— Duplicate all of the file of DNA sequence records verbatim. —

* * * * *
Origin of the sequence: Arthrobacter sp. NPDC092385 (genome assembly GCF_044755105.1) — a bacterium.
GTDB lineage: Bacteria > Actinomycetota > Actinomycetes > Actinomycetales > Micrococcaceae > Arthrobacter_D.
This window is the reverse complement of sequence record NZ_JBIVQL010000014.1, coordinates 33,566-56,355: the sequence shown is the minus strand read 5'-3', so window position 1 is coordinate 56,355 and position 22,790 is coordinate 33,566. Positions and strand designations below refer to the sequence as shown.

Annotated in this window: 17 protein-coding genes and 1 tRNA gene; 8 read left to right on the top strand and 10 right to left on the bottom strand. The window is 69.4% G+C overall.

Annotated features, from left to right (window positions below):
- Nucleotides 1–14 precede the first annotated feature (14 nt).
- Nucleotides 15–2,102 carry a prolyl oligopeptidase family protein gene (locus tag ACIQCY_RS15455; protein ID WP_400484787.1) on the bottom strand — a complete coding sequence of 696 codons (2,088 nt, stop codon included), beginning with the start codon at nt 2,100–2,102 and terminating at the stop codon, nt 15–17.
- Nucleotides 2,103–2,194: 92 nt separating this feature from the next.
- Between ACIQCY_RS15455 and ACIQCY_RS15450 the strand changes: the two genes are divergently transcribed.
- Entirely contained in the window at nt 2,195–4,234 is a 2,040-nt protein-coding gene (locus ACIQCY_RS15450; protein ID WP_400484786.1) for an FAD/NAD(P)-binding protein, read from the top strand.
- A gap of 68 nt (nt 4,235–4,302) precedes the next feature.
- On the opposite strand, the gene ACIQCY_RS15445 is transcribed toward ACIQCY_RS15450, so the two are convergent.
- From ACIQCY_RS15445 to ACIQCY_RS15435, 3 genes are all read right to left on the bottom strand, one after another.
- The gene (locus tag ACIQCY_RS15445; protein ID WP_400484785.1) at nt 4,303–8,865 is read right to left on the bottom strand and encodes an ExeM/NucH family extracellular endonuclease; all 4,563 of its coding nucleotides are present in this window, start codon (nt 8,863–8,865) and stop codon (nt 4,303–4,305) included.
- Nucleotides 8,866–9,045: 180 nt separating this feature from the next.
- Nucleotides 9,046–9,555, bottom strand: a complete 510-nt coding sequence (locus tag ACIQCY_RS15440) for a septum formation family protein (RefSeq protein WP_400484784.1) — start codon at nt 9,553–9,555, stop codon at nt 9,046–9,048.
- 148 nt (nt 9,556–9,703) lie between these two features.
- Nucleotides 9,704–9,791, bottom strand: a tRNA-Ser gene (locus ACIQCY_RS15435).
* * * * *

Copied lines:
Origin of the sequence: Arthrobacter sp. NPDC092385 (genome assembly GCF_044755105.1) — a bacterium.
GTDB lineage: Bacteria > Actinomycetota > Actinomycetes > Actinomycetales > Micrococcaceae > Arthrobacter_D.
This window is the reverse complement of sequence record NZ_JBIVQL010000014.1, coordinates 33,566-56,355: the sequence shown is the minus strand read 5'-3', so window position 1 is coordinate 56,355 and position 22,790 is coordinate 33,566. Positions and strand designations below refer to the sequence as shown.

Annotated in this window: 17 protein-coding genes and 1 tRNA gene; 8 read left to right on the top strand and 10 right to left on the bottom strand. The window is 69.4% G+C overall.

Annotated features, from left to right (window positions below):
- Nucleotides 1–14 precede the first annotated feature (14 nt).
- Nucleotides 15–2,102 carry a prolyl oligopeptidase family protein gene (locus tag ACIQCY_RS15455; protein ID WP_400484787.1) on the bottom strand — a complete coding sequence of 696 codons (2,088 nt, stop codon included), beginning with the start codon at nt 2,100–2,102 and terminating at the stop codon, nt 15–17.
- Nucleotides 2,103–2,194: 92 nt separating this feature from the next.
- Between ACIQCY_RS15455 and ACIQCY_RS15450 the strand changes: the two genes are divergently transcribed.
- Entirely contained in the window at nt 2,195–4,234 is a 2,040-nt protein-coding gene (locus ACIQCY_RS15450; protein ID WP_400484786.1) for an FAD/NAD(P)-binding protein, read from the top strand.
- A gap of 68 nt (nt 4,235–4,302) precedes the next feature.
- On the opposite strand, the gene ACIQCY_RS15445 is transcribed toward ACIQCY_RS15450, so the two are convergent.
- From ACIQCY_RS15445 to ACIQCY_RS15435, 3 genes are all read right to left on the bottom strand, one after another.
- The gene (locus tag ACIQCY_RS15445; protein ID WP_400484785.1) at nt 4,303–8,865 is read right to left on the bottom strand and encodes an ExeM/NucH family extracellular endonuclease; all 4,563 of its coding nucleotides are present in this window, start codon (nt 8,863–8,865) and stop codon (nt 4,303–4,305) included.
- Nucleotides 8,866–9,045: 180 nt separating this feature from the next.
- Nucleotides 9,046–9,555, bottom strand: a complete 510-nt coding sequence (locus tag ACIQCY_RS15440) for a septum formation family protein (RefSeq protein WP_400484784.1) — start codon at nt 9,553–9,555, stop codon at nt 9,046–9,048.
- 148 nt (nt 9,556–9,703) lie between these two features.
- Nucleotides 9,704–9,791, bottom strand: a tRNA-Ser gene (locus ACIQCY_RS15435).